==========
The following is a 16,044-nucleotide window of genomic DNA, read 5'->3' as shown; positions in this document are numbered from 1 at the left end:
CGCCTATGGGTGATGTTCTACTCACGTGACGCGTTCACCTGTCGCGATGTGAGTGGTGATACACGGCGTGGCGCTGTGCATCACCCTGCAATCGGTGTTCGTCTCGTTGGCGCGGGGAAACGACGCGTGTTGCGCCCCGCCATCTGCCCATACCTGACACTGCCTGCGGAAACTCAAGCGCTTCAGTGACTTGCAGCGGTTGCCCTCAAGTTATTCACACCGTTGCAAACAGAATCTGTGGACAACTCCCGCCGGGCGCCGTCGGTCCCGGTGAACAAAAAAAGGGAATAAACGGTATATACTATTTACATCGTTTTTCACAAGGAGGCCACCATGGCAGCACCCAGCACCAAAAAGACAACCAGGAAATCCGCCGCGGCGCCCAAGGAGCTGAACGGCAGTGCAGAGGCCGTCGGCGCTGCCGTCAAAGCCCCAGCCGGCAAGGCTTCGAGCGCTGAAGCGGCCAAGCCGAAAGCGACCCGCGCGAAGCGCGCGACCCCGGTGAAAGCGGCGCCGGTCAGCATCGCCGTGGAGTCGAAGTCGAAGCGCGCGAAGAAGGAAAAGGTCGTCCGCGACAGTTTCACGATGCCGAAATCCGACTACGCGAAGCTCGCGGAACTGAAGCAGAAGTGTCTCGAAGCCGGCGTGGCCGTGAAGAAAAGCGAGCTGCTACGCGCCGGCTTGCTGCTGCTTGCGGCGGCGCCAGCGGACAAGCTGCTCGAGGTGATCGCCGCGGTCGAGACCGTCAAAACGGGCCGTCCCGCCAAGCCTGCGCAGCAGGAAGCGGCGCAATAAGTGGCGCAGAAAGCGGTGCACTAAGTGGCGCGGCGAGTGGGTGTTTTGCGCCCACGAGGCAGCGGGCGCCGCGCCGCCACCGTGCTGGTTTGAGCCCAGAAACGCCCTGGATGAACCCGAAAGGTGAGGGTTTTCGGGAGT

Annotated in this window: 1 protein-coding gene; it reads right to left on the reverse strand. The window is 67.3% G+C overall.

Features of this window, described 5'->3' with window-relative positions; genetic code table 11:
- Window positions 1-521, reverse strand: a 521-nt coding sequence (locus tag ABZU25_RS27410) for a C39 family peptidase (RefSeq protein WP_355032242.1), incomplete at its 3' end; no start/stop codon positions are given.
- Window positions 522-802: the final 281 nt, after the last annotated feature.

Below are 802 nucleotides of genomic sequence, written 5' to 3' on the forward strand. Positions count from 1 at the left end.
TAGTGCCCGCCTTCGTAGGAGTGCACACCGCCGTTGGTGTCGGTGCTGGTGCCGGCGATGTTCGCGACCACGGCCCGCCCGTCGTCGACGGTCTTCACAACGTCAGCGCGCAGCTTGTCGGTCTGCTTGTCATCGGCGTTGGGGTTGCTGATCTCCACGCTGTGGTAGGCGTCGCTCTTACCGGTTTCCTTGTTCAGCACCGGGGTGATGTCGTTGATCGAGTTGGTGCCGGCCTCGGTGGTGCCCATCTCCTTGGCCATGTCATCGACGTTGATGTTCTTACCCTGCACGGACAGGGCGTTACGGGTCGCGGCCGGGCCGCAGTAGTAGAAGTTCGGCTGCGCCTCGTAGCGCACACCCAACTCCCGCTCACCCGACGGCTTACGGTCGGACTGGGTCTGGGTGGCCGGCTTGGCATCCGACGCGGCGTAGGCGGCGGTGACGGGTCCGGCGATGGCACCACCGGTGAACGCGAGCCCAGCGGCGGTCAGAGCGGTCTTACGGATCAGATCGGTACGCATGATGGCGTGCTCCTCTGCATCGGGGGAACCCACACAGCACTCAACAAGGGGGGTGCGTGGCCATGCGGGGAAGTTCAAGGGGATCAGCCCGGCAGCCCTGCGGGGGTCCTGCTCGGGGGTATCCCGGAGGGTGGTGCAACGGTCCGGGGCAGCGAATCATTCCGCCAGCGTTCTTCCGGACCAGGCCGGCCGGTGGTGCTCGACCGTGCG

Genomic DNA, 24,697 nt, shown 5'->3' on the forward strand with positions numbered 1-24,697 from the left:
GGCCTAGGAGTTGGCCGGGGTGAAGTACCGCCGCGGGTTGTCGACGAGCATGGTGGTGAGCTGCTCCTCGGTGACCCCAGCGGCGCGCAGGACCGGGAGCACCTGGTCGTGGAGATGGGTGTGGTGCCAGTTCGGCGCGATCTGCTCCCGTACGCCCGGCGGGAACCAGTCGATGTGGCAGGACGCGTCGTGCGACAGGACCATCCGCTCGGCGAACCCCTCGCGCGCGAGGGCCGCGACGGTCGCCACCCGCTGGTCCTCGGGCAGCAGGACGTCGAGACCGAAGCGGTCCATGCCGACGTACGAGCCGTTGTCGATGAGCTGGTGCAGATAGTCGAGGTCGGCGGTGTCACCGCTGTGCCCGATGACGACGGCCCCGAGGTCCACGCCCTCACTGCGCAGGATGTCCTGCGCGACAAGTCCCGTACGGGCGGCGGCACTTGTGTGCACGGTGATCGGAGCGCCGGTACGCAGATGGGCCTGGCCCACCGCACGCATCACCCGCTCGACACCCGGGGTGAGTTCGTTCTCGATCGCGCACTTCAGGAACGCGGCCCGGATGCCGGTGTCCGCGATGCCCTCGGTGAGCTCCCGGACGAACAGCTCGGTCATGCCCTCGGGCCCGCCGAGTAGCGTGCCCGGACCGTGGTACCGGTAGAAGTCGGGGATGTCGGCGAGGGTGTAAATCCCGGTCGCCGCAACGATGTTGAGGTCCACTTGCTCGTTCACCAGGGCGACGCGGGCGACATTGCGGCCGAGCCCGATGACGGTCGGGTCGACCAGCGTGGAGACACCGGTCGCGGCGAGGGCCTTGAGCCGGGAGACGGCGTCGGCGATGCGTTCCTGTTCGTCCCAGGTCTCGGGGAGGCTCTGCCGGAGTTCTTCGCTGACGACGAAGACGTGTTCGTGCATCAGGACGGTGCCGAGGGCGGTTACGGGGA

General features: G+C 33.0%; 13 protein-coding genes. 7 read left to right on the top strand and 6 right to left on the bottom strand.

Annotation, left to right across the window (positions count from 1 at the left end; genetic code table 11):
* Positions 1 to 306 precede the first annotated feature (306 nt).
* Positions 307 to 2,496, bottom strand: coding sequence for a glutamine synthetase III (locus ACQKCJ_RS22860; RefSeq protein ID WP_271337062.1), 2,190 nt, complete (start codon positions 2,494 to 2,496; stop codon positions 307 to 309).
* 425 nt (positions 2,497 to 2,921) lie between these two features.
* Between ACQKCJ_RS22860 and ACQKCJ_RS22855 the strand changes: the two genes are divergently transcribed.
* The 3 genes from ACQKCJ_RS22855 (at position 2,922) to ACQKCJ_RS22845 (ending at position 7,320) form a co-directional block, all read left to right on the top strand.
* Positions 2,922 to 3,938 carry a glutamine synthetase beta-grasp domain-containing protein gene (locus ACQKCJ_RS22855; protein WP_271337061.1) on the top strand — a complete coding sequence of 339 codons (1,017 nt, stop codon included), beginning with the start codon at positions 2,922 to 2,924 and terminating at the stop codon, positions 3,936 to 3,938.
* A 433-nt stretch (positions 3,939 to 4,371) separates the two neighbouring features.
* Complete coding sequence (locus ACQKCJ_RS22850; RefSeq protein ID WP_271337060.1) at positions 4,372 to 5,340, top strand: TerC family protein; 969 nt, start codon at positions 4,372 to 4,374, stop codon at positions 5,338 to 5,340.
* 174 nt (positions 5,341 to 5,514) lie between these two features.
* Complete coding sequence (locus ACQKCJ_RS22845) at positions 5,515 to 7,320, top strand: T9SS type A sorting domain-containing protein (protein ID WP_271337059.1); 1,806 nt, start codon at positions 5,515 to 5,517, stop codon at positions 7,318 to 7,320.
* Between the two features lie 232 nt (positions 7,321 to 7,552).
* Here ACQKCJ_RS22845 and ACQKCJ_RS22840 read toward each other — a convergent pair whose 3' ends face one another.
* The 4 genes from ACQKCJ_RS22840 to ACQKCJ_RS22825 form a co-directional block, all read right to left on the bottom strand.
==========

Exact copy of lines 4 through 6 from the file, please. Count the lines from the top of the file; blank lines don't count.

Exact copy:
Features of this window, described 5'->3' with window-relative positions; genetic code table 11:
- Window positions 1-521, reverse strand: a 521-nt coding sequence (locus tag ABZU25_RS27410) for a C39 family peptidase (RefSeq protein WP_355032242.1), incomplete at its 3' end; no start/stop codon positions are given.
- Window positions 522-802: the final 281 nt, after the last annotated feature.